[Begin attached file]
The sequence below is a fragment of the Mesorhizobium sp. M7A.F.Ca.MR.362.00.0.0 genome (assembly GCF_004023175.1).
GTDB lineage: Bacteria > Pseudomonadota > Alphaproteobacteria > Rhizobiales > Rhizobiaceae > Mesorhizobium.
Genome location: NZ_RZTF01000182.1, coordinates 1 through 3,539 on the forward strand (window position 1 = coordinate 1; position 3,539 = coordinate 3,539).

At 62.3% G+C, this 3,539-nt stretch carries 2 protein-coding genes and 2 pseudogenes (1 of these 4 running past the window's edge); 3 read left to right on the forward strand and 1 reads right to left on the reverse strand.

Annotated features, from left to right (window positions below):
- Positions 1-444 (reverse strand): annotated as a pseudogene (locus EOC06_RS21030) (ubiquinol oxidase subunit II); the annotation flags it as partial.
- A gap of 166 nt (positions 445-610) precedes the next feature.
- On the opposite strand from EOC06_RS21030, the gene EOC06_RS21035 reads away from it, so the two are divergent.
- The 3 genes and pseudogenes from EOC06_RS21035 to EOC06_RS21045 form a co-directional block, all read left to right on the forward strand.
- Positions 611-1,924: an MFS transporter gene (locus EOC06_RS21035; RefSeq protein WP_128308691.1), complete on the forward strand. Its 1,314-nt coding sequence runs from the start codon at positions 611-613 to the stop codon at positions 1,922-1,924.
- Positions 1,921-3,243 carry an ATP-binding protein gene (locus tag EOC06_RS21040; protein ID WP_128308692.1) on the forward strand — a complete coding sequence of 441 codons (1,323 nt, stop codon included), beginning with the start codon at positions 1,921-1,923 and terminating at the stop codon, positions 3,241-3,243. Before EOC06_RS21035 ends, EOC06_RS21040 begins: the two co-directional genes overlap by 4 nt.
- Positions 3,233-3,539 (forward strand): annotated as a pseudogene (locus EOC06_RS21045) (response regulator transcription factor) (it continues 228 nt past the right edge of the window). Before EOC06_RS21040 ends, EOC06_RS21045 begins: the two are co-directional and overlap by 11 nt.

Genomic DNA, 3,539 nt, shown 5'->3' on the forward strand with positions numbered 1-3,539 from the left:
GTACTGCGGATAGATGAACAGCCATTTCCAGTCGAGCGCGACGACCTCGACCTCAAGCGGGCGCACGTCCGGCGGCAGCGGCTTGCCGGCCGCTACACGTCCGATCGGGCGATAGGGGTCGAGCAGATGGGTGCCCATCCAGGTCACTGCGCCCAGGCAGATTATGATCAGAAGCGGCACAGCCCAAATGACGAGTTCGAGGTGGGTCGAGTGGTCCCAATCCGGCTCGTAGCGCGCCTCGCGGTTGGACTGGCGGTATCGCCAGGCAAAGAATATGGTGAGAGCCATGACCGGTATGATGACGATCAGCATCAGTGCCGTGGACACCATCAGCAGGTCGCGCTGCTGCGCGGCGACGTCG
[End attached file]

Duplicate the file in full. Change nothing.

The sequence below is a fragment of the Mesorhizobium sp. M7A.F.Ca.MR.362.00.0.0 genome (assembly GCF_004023175.1).
GTDB lineage: Bacteria > Pseudomonadota > Alphaproteobacteria > Rhizobiales > Rhizobiaceae > Mesorhizobium.
Genome location: NZ_RZTF01000182.1, coordinates 1 through 3,539 on the forward strand (window position 1 = coordinate 1; position 3,539 = coordinate 3,539).

At 62.3% G+C, this 3,539-nt stretch carries 2 protein-coding genes and 2 pseudogenes (1 of these 4 running past the window's edge); 3 read left to right on the forward strand and 1 reads right to left on the reverse strand.

Annotated features, from left to right (window positions below):
- Positions 1-444 (reverse strand): annotated as a pseudogene (locus EOC06_RS21030) (ubiquinol oxidase subunit II); the annotation flags it as partial.
- A gap of 166 nt (positions 445-610) precedes the next feature.
- On the opposite strand from EOC06_RS21030, the gene EOC06_RS21035 reads away from it, so the two are divergent.
- The 3 genes and pseudogenes from EOC06_RS21035 to EOC06_RS21045 form a co-directional block, all read left to right on the forward strand.
- Positions 611-1,924: an MFS transporter gene (locus EOC06_RS21035; RefSeq protein WP_128308691.1), complete on the forward strand. Its 1,314-nt coding sequence runs from the start codon at positions 611-613 to the stop codon at positions 1,922-1,924.
- Positions 1,921-3,243 carry an ATP-binding protein gene (locus tag EOC06_RS21040; protein ID WP_128308692.1) on the forward strand — a complete coding sequence of 441 codons (1,323 nt, stop codon included), beginning with the start codon at positions 1,921-1,923 and terminating at the stop codon, positions 3,241-3,243. Before EOC06_RS21035 ends, EOC06_RS21040 begins: the two co-directional genes overlap by 4 nt.
- Positions 3,233-3,539 (forward strand): annotated as a pseudogene (locus EOC06_RS21045) (response regulator transcription factor) (it continues 228 nt past the right edge of the window). Before EOC06_RS21040 ends, EOC06_RS21045 begins: the two are co-directional and overlap by 11 nt.

Genomic DNA, 3,539 nt, shown 5'->3' on the forward strand with positions numbered 1-3,539 from the left:
GTACTGCGGATAGATGAACAGCCATTTCCAGTCGAGCGCGACGACCTCGACCTCAAGCGGGCGCACGTCCGGCGGCAGCGGCTTGCCGGCCGCTACACGTCCGATCGGGCGATAGGGGTCGAGCAGATGGGTGCCCATCCAGGTCACTGCGCCCAGGCAGATTATGATCAGAAGCGGCACAGCCCAAATGACGAGTTCGAGGTGGGTCGAGTGGTCCCAATCCGGCTCGTAGCGCGCCTCGCGGTTGGACTGGCGGTATCGCCAGGCAAAGAATATGGTGAGAGCCATGACCGGTATGATGACGATCAGCATCAGTGCCGTGGACACCATCAGCAGGTCGCGCTGCTGCGCGGCGACGTCG